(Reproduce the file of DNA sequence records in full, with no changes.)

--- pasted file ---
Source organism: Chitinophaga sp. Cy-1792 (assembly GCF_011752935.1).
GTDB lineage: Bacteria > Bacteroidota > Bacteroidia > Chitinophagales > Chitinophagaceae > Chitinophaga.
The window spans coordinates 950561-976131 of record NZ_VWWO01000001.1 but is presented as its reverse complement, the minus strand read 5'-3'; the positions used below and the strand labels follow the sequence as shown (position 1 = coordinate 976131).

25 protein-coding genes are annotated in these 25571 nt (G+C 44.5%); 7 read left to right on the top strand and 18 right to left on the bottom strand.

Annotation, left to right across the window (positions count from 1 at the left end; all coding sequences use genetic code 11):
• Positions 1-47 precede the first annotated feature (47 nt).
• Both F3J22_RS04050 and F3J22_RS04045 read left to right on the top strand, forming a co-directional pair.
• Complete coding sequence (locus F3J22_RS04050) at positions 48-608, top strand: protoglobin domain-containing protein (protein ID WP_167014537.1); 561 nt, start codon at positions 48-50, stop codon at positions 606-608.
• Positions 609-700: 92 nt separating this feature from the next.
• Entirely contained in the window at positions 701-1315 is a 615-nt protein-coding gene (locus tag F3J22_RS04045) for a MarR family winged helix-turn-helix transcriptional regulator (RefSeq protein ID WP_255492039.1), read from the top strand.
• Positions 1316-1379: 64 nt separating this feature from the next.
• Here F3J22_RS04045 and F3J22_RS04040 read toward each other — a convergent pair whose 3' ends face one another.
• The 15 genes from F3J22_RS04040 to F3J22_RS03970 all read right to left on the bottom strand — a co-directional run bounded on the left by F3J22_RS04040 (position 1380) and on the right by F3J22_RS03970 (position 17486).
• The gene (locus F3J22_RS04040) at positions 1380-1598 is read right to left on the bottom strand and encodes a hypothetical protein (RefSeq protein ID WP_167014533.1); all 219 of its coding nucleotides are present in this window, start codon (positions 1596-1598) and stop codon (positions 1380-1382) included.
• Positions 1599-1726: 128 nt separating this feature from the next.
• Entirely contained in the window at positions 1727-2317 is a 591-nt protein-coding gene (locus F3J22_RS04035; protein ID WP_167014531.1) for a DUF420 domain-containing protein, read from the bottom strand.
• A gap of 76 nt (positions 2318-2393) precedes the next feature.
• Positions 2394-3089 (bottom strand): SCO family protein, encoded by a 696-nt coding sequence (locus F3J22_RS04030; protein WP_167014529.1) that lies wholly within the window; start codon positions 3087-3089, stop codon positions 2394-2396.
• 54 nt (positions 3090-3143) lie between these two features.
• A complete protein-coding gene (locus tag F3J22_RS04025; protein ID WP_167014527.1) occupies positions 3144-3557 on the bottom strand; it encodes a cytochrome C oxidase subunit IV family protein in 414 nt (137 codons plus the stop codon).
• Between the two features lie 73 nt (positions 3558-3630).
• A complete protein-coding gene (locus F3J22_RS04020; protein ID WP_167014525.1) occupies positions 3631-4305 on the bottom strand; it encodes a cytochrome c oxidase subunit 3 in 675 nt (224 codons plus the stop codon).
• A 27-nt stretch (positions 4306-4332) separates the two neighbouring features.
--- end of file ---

Source organism: Chitinophaga sp. Cy-1792 (assembly GCF_011752935.1).
GTDB lineage: Bacteria > Bacteroidota > Bacteroidia > Chitinophagales > Chitinophagaceae > Chitinophaga.
The window spans coordinates 950561-976131 of record NZ_VWWO01000001.1 but is presented as its reverse complement, the minus strand read 5'-3'; the positions used below and the strand labels follow the sequence as shown (position 1 = coordinate 976131).

25 protein-coding genes are annotated in these 25571 nt (G+C 44.5%); 7 read left to right on the top strand and 18 right to left on the bottom strand.

Annotation, left to right across the window (positions count from 1 at the left end; all coding sequences use genetic code 11):
• Positions 1-47 precede the first annotated feature (47 nt).
• Both F3J22_RS04050 and F3J22_RS04045 read left to right on the top strand, forming a co-directional pair.
• Complete coding sequence (locus F3J22_RS04050) at positions 48-608, top strand: protoglobin domain-containing protein (protein ID WP_167014537.1); 561 nt, start codon at positions 48-50, stop codon at positions 606-608.
• Positions 609-700: 92 nt separating this feature from the next.
• Entirely contained in the window at positions 701-1315 is a 615-nt protein-coding gene (locus tag F3J22_RS04045) for a MarR family winged helix-turn-helix transcriptional regulator (RefSeq protein ID WP_255492039.1), read from the top strand.
• Positions 1316-1379: 64 nt separating this feature from the next.
• Here F3J22_RS04045 and F3J22_RS04040 read toward each other — a convergent pair whose 3' ends face one another.
• The 15 genes from F3J22_RS04040 to F3J22_RS03970 all read right to left on the bottom strand — a co-directional run bounded on the left by F3J22_RS04040 (position 1380) and on the right by F3J22_RS03970 (position 17486).
• The gene (locus F3J22_RS04040) at positions 1380-1598 is read right to left on the bottom strand and encodes a hypothetical protein (RefSeq protein ID WP_167014533.1); all 219 of its coding nucleotides are present in this window, start codon (positions 1596-1598) and stop codon (positions 1380-1382) included.
• Positions 1599-1726: 128 nt separating this feature from the next.
• Entirely contained in the window at positions 1727-2317 is a 591-nt protein-coding gene (locus F3J22_RS04035; protein ID WP_167014531.1) for a DUF420 domain-containing protein, read from the bottom strand.
• A gap of 76 nt (positions 2318-2393) precedes the next feature.
• Positions 2394-3089 (bottom strand): SCO family protein, encoded by a 696-nt coding sequence (locus F3J22_RS04030; protein WP_167014529.1) that lies wholly within the window; start codon positions 3087-3089, stop codon positions 2394-2396.
• 54 nt (positions 3090-3143) lie between these two features.
• A complete protein-coding gene (locus tag F3J22_RS04025; protein ID WP_167014527.1) occupies positions 3144-3557 on the bottom strand; it encodes a cytochrome C oxidase subunit IV family protein in 414 nt (137 codons plus the stop codon).
• Between the two features lie 73 nt (positions 3558-3630).
• A complete protein-coding gene (locus F3J22_RS04020; protein ID WP_167014525.1) occupies positions 3631-4305 on the bottom strand; it encodes a cytochrome c oxidase subunit 3 in 675 nt (224 codons plus the stop codon).
• A 27-nt stretch (positions 4306-4332) separates the two neighbouring features.